Session V35: DNA/RNA in Vitro

11:15 AM–2:15 PM, Thursday, March 8, 2007
Colorado Convention Center Room: 405

Sponsoring Unit: DBP
Chair: Henryk Bohr, Technical University of Denmark

Abstract ID: BAPS.2007.MAR.V35.7

Abstract: V35.00007 : Structural Analysis of D- and L-RNA by UV-Resonance Raman Spectroscopy

12:27 PM–12:39 PM

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  S. Binder
    (IAP, Univ. of Hamburg)

  S. Bolik
    (IAP, Univ. of Hamburg)

  B. Schulz
    (IAP, Univ. of Hamburg)

  M. Ruebhausen
    (IAP, Univ. of Hamburg)

  M. Perbandt
    (Biochem., Univ. of Hamburg)

  M. Kramer
    (Biochem., Univ. of Hamburg)

  C. Betzel
    (Biochem., Univ. of Hamburg)

  V.E. Erdmann
    (Biochem., FU Berlin)

  S. Klussmann
    (Noxxon Pharma AG, Berlin)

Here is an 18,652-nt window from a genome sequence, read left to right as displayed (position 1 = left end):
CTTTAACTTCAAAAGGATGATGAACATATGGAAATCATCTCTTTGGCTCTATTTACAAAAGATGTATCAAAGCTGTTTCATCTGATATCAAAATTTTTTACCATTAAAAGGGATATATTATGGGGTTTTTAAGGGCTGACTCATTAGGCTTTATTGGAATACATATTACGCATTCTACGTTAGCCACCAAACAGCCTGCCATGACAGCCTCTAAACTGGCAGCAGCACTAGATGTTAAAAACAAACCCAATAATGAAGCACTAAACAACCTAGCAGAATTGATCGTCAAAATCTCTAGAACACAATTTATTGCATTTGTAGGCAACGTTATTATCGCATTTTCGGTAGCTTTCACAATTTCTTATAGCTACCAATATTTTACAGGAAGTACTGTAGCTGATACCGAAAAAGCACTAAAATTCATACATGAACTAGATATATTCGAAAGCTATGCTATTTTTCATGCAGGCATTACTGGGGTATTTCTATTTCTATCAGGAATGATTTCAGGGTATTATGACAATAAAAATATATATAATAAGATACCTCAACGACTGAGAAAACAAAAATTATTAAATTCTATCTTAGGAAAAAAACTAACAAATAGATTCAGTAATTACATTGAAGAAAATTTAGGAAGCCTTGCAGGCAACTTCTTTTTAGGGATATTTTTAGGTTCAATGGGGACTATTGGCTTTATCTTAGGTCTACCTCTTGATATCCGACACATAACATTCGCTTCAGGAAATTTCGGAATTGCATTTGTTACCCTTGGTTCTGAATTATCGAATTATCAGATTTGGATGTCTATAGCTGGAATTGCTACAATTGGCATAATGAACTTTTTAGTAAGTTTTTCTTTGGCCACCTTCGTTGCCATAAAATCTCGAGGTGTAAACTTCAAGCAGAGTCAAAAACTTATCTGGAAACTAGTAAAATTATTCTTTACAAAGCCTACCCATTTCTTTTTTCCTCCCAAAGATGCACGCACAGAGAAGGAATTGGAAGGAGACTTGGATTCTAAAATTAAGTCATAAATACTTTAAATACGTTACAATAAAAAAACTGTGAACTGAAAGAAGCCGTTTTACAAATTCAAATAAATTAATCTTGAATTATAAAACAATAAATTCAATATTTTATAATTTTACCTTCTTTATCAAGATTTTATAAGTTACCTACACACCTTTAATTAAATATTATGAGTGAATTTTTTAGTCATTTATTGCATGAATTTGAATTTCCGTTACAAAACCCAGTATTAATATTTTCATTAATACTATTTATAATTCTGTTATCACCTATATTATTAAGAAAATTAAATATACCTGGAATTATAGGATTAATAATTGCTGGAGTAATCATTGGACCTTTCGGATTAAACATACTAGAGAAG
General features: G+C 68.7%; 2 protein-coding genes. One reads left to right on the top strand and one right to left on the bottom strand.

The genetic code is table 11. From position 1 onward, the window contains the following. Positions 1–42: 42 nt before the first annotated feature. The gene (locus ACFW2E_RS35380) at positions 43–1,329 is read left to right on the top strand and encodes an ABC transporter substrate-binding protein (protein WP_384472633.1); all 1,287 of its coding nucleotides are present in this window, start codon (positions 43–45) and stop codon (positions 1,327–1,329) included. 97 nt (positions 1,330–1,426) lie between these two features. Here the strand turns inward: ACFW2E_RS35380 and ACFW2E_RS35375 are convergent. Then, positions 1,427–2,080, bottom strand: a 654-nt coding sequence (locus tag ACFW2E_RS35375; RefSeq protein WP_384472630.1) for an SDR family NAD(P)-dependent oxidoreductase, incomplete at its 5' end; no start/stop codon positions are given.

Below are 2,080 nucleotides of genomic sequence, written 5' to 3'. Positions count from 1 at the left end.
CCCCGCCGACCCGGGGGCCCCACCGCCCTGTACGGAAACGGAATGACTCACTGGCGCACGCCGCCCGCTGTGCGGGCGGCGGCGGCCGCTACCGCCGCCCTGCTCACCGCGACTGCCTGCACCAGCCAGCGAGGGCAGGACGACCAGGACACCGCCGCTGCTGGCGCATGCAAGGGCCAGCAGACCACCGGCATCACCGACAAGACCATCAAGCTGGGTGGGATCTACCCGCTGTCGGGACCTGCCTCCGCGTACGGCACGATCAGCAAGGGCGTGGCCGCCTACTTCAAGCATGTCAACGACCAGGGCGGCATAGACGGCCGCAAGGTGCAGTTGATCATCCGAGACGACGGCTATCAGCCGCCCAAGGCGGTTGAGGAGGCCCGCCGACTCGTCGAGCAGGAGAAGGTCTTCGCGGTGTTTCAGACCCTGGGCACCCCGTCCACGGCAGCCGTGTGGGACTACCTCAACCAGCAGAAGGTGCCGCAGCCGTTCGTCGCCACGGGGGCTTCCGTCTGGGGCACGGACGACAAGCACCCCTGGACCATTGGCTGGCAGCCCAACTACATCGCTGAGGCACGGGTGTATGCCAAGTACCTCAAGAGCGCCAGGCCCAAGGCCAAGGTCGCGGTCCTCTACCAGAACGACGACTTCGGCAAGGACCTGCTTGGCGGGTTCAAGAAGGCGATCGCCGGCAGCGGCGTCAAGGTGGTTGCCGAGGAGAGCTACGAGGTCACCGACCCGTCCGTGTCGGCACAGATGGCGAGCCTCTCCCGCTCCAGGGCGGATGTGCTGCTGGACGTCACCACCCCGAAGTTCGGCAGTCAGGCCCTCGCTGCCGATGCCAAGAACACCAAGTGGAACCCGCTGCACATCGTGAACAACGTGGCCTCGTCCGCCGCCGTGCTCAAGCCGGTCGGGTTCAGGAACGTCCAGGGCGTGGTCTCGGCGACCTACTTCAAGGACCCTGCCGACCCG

N. Genov
    (BAS, Bulgaria)

Chirality is a fundamental aspect of chemical biology. Nucleic molecules naturally only exist in D- but not in L-configuration. However, the origins of this homochirality are not understood. Here we show that there are differences between the Raman spectra of D-RNA and L-RNA at different photon energies. We have analyzed the L and the D enantiomer of an RNA molecule with the sequence (r(CUGGGCGG)\textbf{.}r(CCGCCUGG)) by Raman spectroscopy at different wavelengths. The bases of nucleic acids as well as aromatic amino acids and peptide bonds show electronic transitions in the deep UV. As the oscillation modes depend on conformation and surrounding of a protein, Raman Spectroscopy can be used for structural analysis.$^{ }$When subtracting the Raman spectra of D- and L-RNA from each other, the resulting Raman Difference Spectra indicates that both forms have slightly different Raman tensors. Differences in the D- and L-RNA spectra for different incident photon energies can be explained when assuming that the electronic states in both configurations are slightly shifted with respect to each other. Our results therefore reveal new insights into the nature of chirality in nucleic acids.

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